Optimization Tips and Tricks

March 29, 2017 | Views: 2790

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Hello, everyone. Lately, I have been working on a C project that happened to be dealing with a few tips regarding the optimization.

I found some information surfing the net, so I studied the GCC documentation and several articles about the programming language and decided to share the tricks with you.
I will try to be as clear as possible to avoid misunderstandings. To understand this article, all that is required is a basic knowledge related to arrays and pointers. Well, after this boring introduction we get to the point.

In the program optimization phase, one of the first things to consider is the use of arrays and indexes. To access an element of an array using indexes, the compiler must perform a series of calculations, especially multiplications. My advice if you want to optimize a program that makes extensive use of arrays is to see these structures for what they really are: a pointer to the first element to which applies the pointer arithmetic.

At first glance, this approach might seem confusing, but it is quite simple. It just needs to reason about a bit. Using pointer arithmetic, the increase of a pointer is reduced to a trivial amount that requires much less computational resources. Snippets like those in the example below would be best to avoid them if your goal is to do a much faster and optimized program.

void sum(int* first, int* second, int* sum, int elements)
{
 for (int i = 0; i < elements; i++)
     sum[i] = first[i] + second[i];
}

An alternative fully equivalent to this code (although improved) could be this:

void sum(int* first, int* second, int* sum, int elements)
{
 for (int i = 0; i < elements; i++)
     *(sum + i) = *(first + i) + *(second + i);
}

We can see that this code could be written a little differently and more clearly using the operator of a post-increment getting a snippet like this:

void sum(int* first, int* second, int* sum, int elements)
{
 for (int i = 0; i < elements; i++)
     *(sum++) = *(first++) + *(second++);
}

Reflecting for a moment we can see that the post-increment operations are slightly slower than pre-increment once: this is because the compiler is obliged to keep a copy of the old value, return it not yet increased, run the code and make the increase. If you made few iterations all this has a insignificant weight, but I can assure you that in a high number of iterations the difference in terms of performance and computational complexity is significant.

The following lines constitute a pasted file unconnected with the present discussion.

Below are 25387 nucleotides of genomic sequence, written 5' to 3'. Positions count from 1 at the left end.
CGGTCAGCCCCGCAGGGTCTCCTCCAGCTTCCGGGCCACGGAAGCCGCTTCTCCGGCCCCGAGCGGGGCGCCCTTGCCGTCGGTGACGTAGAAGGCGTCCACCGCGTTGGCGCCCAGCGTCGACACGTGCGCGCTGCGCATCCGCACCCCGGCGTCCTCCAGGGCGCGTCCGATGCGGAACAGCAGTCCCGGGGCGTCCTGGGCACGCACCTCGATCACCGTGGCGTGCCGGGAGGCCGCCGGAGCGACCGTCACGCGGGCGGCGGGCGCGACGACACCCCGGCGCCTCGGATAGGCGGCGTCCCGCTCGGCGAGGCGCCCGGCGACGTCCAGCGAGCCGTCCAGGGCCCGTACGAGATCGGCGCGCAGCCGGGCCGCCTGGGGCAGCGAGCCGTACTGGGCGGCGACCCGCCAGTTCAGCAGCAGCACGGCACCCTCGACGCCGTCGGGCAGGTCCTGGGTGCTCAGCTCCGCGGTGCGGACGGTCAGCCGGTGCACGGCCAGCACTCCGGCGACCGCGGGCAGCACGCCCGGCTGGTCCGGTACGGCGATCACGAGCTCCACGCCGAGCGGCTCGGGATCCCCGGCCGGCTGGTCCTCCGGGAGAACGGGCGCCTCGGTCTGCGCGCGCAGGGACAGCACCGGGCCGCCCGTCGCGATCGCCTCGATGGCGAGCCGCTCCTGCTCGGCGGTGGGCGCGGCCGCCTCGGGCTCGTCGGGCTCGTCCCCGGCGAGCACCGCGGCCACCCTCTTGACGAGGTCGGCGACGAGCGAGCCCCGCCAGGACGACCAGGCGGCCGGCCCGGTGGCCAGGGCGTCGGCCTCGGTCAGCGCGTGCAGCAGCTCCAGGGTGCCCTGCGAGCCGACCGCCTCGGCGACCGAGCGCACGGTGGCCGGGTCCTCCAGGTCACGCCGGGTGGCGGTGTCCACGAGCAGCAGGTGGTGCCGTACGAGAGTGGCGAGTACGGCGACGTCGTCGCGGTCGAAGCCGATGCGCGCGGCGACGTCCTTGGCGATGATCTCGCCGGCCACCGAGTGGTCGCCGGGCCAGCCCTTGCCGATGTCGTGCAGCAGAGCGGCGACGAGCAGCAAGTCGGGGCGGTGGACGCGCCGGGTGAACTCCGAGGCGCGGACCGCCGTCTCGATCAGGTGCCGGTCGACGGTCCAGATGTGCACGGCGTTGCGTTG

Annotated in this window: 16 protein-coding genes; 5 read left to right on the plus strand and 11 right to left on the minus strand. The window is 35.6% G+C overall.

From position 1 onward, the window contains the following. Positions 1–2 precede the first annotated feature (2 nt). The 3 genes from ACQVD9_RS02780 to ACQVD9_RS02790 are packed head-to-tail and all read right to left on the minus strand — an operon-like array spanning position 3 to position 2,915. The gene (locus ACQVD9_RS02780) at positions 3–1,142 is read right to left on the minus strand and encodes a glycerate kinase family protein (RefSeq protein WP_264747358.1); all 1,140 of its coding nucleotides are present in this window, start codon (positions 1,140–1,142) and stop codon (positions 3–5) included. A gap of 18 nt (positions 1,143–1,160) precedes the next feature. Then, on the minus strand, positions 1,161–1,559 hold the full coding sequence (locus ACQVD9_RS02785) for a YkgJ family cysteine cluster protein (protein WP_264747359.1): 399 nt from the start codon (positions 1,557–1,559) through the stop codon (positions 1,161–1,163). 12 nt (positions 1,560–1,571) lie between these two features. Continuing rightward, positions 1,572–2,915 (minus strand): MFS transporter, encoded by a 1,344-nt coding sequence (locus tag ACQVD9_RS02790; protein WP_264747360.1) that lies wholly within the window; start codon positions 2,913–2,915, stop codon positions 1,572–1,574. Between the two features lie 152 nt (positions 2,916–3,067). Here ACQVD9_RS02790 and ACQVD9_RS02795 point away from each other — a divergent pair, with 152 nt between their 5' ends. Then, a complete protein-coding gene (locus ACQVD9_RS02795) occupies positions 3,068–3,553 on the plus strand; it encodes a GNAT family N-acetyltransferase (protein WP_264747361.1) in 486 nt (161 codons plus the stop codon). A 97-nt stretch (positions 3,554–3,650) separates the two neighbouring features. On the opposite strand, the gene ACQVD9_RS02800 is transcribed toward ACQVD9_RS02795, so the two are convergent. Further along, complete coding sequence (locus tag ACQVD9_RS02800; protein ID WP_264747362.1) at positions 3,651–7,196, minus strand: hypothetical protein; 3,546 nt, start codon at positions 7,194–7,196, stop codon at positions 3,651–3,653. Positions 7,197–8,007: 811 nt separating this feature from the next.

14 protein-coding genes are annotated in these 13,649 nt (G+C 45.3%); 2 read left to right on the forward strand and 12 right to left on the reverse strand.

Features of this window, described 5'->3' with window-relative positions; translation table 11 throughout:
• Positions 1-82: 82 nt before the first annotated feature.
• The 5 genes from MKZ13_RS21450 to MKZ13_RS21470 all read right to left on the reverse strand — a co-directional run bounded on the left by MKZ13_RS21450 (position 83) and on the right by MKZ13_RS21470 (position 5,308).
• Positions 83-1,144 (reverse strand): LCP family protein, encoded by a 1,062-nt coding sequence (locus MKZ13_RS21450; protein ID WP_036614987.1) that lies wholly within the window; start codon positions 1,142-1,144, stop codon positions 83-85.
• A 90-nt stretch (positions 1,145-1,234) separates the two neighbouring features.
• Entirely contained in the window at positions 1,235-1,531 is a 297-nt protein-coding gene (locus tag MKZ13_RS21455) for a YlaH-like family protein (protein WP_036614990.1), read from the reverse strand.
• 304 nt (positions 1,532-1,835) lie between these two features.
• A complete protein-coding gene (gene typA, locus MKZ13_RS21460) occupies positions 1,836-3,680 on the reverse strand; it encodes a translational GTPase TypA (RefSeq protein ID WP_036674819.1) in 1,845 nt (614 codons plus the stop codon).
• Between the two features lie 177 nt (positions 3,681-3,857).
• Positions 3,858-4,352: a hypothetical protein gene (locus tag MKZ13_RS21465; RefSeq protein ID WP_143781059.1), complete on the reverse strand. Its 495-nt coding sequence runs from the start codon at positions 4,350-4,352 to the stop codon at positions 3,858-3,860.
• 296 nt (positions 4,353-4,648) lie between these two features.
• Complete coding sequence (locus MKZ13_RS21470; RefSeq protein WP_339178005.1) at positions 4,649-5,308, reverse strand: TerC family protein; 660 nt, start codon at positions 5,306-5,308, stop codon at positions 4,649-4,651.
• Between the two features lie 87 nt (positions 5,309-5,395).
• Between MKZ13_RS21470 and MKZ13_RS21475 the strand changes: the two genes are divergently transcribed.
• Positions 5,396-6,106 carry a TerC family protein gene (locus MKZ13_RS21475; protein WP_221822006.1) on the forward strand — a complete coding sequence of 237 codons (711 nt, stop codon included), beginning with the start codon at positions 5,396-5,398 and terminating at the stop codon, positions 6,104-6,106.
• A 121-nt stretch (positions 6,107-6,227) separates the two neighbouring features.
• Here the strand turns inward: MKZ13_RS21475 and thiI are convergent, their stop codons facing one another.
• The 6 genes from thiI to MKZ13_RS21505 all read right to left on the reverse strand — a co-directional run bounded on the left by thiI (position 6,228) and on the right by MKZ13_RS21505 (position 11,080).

This is why I thought of a solution that uses only pointer arithmetic and pre-increment.
This should be the end result:

void sum(int* first, int* second, int* sum, int elements)
{
 --first;
 --second;
 --sum;
 for (int i = 0; i < elements; i++)
     *(++sum) = *(++first) + *(++second);
}

In the snippet above I’ve decreased the pointers and then increase them in the for loop without losing information. Having reached this point, I was happy with my program because I was able to optimize it and to compact the code. But that’s not all: there is a serious mistake in my program, can you notice it yourself?

Ok, I’ll tell you if you had not noticed. Talking to a friend and rereading a moment the ANSI C manual, in section 6 (about arrays and pointers) I noticed that what I had done was wrong at all well: despite this program works on almost all of the CPU is an undefined behavior. Decrementing the pointer to the first element of an array makes me get out of the array’s dedicated memory. On some compilers or CPU that causes the program to lock up and throws an exception that would be: Out of Memory or Segmentation Fault. In this order, I immediately rushed to correct this reproach. In this case the correction was rather trivial and obvious, I show:

void sum(int* first, int* second, int* sum, int elements)
{
 for (int i = 0; i < elements i++)
 {
     *sum = *first + *second;
     ++first;
     ++second;
     ++sum;
 }
}

Perfect, now I have the soul in peace and the program works correctly without any “unsafe” code. Arrived at this point we can try to analyze briefly this piece of code and relate it to the background. As we can see, compared to the first snippets I do not use neither indices nor a post-increment operators, I simply use pointer arithmetic and pre-increment operators.

I hope I was clear enough, for any doubt or error reporting as well write in the comments. Soon I will publish other guides, including one concerning pointer arithmetic.

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1 Comment
  1. Nice explanations, I love it when people push the algorithms further within the capacities of the programming language they use. Good Work! 😀 +10

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